To begin (because the last three paragraphs weren’t a beginning, duh), I’d like to relate a story that ticked me off, cuz hey, why not get right to the rant? It was about 5 years ago that I was first getting into types of metal other than the loud screamy kind (thanks for the prog, Sim), and during that time is when I first discovered Orphaned Land. There was a song I heard that I really liked and wanted to play for a former friend who had given up a lot of non-Jewish music over the course of the previous few years, citing a modified “you are what you eat” philosophy as his reasoning. While I respect and understand that, I figured that a song by a Jewish Israeli band about the biblical flood should have been alright. One day while we were driving around, I started the song, mentioning that it was a Jewish band but not exactly typical. He was really digging the song, but then something snapped during the first chorus, at which point he shut the song off and told me he didn’t want to hear any more of it. I asked why and he told me it wasn’t Jewish music and he didn’t want to expose himself to it. I asked what wasn’t Jewish about it, and he told me it wasn’t in Hebrew.

Am I the only one who has a problem with that? I mean on principle; it’s not like I was pissed because I didn’t get to finish my song. Let’s look at the facts here: We have Orphaned Land, a Jewish Israeli prog-metal band, and a guy who was a fervent metal fan in a previous lifetime but has since sworn off non-Jewish music. What I have trouble understanding is how a song by Israeli Jews about the biblical flood “isn’t Jewish” just because it isn’t in Hebrew. Hebrew doesn’t automatically mean a song is Jewish. Anyone ever heard of Synergia? Or better yet, Subliminal?

I get that this is just a minority opinion of one guy who I don’t even speak to anymore because he’s gotten so holier-than-thou that he thinks I’m a bad influence, sinner that I am, but I’ve encountered similar situations that all come back to the same core issue: Jews…um…errrrr…I gotta be honest I don’t even have a clue what the driving force behind this one is, it just comes back to more of questions. Why is it that when my friend wants to walk down the aisle at his wedding to the theme from Jurassic Park, a gorgeous orchestral piece, he gets shot down by his mother? Why is it that one of the songs sung in my other friend’s shul on Shabbat is actually a modified version of a Christian church hymn, but when he gets up to lead the davening he gets shouted down for trying to introduce the Skywalker Theme from Star Wars? Why is it that when yet another friend introduces a song to the Shabbat table and everyone digs it, it’s not allowed to be sung again once someone discovers it’s track 8 on an Orphaned Land album, ignoring the fact that it is actually a traditional Sefardi pizmon that’s been sung by Jews for centuries?

Whatever, I guess it’s just another question about Jewish closed-mindedness that I’ll never understand, and yes, I’m well aware that there are obviously going to be exceptions to that rule (as anyone who knows my dad can tell you), but I can only speak from my own experiences. Maybe can someone enlighten me? I just don’t get it. This isn't me being angry and stuff, just confused. To me, as you have already read, music is about how it moves you and moves through you. If a song is going to move you, why does the source matter?

Song of the Day: Wave of Babies - Animals As Leaders

Wednesday, June 1, 2011

An American Jew in Europe

New York, at times the center of the modern universe, seems to have a unique disconnect from the rest of the world, as if crossing the Brooklyn Bridge or the Midtown Tunnel changes the laws of science, or more topically, Halacha.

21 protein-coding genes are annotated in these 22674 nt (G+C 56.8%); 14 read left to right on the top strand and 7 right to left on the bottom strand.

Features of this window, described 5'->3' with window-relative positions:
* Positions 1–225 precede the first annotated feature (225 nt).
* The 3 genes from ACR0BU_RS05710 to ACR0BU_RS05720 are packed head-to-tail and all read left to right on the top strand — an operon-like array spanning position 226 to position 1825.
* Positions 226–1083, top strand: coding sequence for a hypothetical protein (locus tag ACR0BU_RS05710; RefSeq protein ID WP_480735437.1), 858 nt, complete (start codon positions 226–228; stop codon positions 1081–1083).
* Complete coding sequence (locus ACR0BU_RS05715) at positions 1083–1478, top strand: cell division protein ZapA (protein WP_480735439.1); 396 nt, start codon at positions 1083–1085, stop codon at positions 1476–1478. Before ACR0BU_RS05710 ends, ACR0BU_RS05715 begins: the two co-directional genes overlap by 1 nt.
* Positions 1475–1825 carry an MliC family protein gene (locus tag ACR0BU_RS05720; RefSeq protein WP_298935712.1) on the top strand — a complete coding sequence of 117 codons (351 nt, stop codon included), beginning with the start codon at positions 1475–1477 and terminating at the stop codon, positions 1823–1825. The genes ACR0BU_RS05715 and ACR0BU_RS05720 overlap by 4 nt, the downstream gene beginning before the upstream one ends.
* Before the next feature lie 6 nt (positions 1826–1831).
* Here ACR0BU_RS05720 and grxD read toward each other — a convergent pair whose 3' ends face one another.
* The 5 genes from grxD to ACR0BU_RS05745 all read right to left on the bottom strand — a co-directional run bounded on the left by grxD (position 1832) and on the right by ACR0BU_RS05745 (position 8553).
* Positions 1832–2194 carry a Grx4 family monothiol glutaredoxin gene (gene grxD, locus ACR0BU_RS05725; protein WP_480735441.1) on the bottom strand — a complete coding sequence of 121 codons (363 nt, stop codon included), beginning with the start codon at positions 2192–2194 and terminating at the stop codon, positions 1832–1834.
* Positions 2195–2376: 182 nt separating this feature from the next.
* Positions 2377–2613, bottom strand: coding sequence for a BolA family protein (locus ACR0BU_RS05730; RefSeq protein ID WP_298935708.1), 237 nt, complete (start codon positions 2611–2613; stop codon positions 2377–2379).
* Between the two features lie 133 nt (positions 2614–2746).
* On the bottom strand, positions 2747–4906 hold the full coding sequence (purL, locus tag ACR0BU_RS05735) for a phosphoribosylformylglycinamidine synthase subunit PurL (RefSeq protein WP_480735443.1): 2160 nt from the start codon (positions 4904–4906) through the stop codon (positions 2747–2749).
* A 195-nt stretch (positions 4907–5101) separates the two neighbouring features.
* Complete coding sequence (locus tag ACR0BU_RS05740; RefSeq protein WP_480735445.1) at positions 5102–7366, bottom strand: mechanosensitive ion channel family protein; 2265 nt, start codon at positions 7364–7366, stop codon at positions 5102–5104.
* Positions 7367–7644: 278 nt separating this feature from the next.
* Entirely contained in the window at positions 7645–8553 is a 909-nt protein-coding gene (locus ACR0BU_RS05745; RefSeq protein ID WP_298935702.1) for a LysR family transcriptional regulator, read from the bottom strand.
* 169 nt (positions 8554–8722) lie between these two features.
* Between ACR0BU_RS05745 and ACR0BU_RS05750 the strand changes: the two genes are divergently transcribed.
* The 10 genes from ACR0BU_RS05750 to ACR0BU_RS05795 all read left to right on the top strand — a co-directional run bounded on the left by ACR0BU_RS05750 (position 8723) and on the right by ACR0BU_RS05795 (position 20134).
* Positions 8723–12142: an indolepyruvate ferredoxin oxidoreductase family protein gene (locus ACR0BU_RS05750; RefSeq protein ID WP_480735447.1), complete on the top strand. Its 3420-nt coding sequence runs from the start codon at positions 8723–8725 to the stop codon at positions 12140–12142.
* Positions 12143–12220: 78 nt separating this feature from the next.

Since my very Hungarian family and I travel to our old Motherland an average of once a year to visit relatives and get reacquainted, I have front row seats to watch the disconnect. Most of the time it consists of my sister and I joking about how our spoiled American butts can’t handle European toilet paper (but this is okay, because we present-day Americans aren’t the most pampered people history has seen). 

The more fascinating, and sometimes deeply frustrating, version of the disconnect, though, is this strange Halachic language barrier between New York Jews and their foreign brethren.

You see, there is one system of Halacha, but many social standards based on it. These vary in practice and strictness depending on where you come from. Take, for example, Shomer Negiyah. I certainly see the reasoning behind keeping repressed and twitchy pubescent boys and girls from touching, whether or not I agree with it in every situation.  The kicker is that while we Relig-Jews in New York have been trained obsessively in this rule, we don’t realize that it is by no means standard globally, even among the Orthodox.

In Hungary, for example, even our most observant friends aren’t Shomer. I grew up getting polite cheek-kiss greetings from a family friend who wears a black hat. And sure, New York versus Europe is clearly a case of "Potato, Po-tah-to" (with a rolled ‘r’ or two), but it isn’t the difference that bothers me. Sometimes those who were brought up with the rule are not prepared to deal with those who weren't. My problem comes when the emphasis on keeping the rules (or our inability to deal with those who don’t) gets in the way of us acting like human beings, when it causes us to degrade and embarrass people on the other end.

A friend of mine who arrived “fresh off the boat,” so to speak, a few years ago (who grew up and remains Orthodox) told me about the first time he was introduced to a few religious, good, American, college girls.

Yes. They actually ran away.

What these tactless and clearly confused girls failed to realize is that they’d effectively tainted his view of American Jewry for a long time to come. Before I’d heard this story, I’d been surprised at what I saw as my friend’s unnecessarily careful way of tiptoeing around every movement and word when meeting new people. Nobody likes to be judged and made a fool, especially not the new guy. The girls were lucky he’s secure enough in his faith not to let their behavior turn him off from it.